Trump Wins The Nobel Peace Prize?

ProtoplasmaKid, CC BY-SA 4.0 , via Wikimedia Commons

Kari Lake, the former Republican candidate for governor and a fervent supporter of Donald Trump, voiced her opinion on Tuesday, claiming that Trump merits a Nobel Peace Prize.

Lake’s statement was a reaction to an article from the conservative news source, The Federalist, penned by Abraham Hamadeh. The previous year, both Lake and Hamadeh, having secured Trump’s endorsement, faced narrow defeats in their bids for the roles of Arizona’s governor and attorney general respectively. The duo have been notable for their persistent legal challenges regarding these defeats. Lake was defeated by Democrat Katie Hobbs by a margin of about 17,000 votes, and Hamadeh lost to Democrat Kris Mayes by just under 300 votes.

Hamadeh’s article emphasized Trump’s role in facilitating the Abraham Accords, a landmark peace agreement in the Middle East, and made the case for his deserving the Nobel Peace Prize. This agreement, sealed at the White House on September 15, 2020, had Bahrain and the United Arab Emirates formally recognize Israel’s sovereignty and initiate diplomatic ties. Later on, Sudan and Morocco also became part of the accords.

Though Trump was put forth as a contender for the 2020 Nobel Peace Prize because of his involvement in the Abraham Accords, the award was given to the United Nations’ World Food Programme.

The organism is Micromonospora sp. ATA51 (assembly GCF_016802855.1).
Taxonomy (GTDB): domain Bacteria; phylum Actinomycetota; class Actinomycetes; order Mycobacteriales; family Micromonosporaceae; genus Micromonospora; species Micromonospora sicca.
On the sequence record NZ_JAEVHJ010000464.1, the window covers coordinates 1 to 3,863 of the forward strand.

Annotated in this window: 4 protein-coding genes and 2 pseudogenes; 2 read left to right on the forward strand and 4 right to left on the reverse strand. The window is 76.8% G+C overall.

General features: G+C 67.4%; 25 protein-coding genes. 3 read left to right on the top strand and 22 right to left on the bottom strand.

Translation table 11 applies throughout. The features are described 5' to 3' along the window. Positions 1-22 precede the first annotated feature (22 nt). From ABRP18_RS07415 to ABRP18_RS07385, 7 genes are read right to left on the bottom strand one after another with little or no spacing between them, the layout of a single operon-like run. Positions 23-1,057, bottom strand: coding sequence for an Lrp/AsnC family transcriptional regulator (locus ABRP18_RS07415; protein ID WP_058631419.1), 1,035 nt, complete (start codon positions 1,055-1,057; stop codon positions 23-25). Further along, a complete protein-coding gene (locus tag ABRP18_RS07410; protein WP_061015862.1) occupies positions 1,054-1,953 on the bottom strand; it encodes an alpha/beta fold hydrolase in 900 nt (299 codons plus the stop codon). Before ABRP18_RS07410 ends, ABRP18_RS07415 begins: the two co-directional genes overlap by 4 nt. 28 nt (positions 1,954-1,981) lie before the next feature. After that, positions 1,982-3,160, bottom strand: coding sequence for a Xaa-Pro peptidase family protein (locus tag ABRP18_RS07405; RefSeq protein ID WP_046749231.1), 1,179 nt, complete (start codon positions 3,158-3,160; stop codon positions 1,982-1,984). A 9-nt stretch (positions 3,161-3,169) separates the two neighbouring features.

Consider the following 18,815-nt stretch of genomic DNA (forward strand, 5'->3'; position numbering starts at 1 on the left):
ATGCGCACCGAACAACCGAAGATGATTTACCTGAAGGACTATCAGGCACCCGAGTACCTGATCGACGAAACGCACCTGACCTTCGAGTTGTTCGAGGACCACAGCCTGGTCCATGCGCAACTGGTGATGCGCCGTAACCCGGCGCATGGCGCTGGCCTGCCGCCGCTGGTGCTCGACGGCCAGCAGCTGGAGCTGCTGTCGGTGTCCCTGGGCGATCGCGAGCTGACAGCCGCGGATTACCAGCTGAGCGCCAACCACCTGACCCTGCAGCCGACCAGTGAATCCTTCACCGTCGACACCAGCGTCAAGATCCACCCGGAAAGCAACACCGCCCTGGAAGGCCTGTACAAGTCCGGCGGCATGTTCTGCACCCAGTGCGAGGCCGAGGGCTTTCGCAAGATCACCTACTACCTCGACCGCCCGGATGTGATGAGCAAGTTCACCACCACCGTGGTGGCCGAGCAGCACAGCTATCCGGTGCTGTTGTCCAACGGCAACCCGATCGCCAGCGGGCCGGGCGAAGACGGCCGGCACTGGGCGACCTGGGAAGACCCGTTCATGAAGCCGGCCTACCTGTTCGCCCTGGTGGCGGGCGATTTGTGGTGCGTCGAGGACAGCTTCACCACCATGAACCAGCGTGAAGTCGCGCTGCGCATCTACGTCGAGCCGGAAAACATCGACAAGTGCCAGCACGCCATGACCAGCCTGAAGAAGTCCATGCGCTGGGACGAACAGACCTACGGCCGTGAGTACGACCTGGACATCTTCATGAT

Hamadeh stated in his article that had someone other than Trump, like President Joe Biden, played a role in the Abraham Accords, the Nobel Foundation would have undoubtedly awarded them the prize. He believes the foundation’s hesitation diminishes its own credibility and emphasizes that accolades for peace initiatives should not be biased.

In response, Lake took to the social platform X, which was formerly known as Twitter, to back Hamadeh’s viewpoint, posting, “I concur with my friend—The Abraham Accords indeed make President Trump a worthy candidate for the Nobel Peace Prize.”

However, the Abraham Accords have evoked diverse reactions. In an analysis by the Middle East Institute think-tank on the two-year anniversary of the accords, Gerald M. Feierstein and Yoel Guzansky shared that the accords had both successes and limitations.

They acknowledged the emergence of “new defense and security collaboration opportunities” post-2020, but also pointed out some areas of inadequate cooperation. They highlighted that the Accords had not met their initial aim of enhancing the Israeli-Palestinian relationship.

They mentioned that the situation could evolve with the Negev Forum focusing on bettering the lives of the Palestinians. They also observed a more measured approach by the Israelis in managing ties with the Palestinians to maintain harmony with their new Arab allies. Yet, significant improvements for the Palestinians remain largely unseen.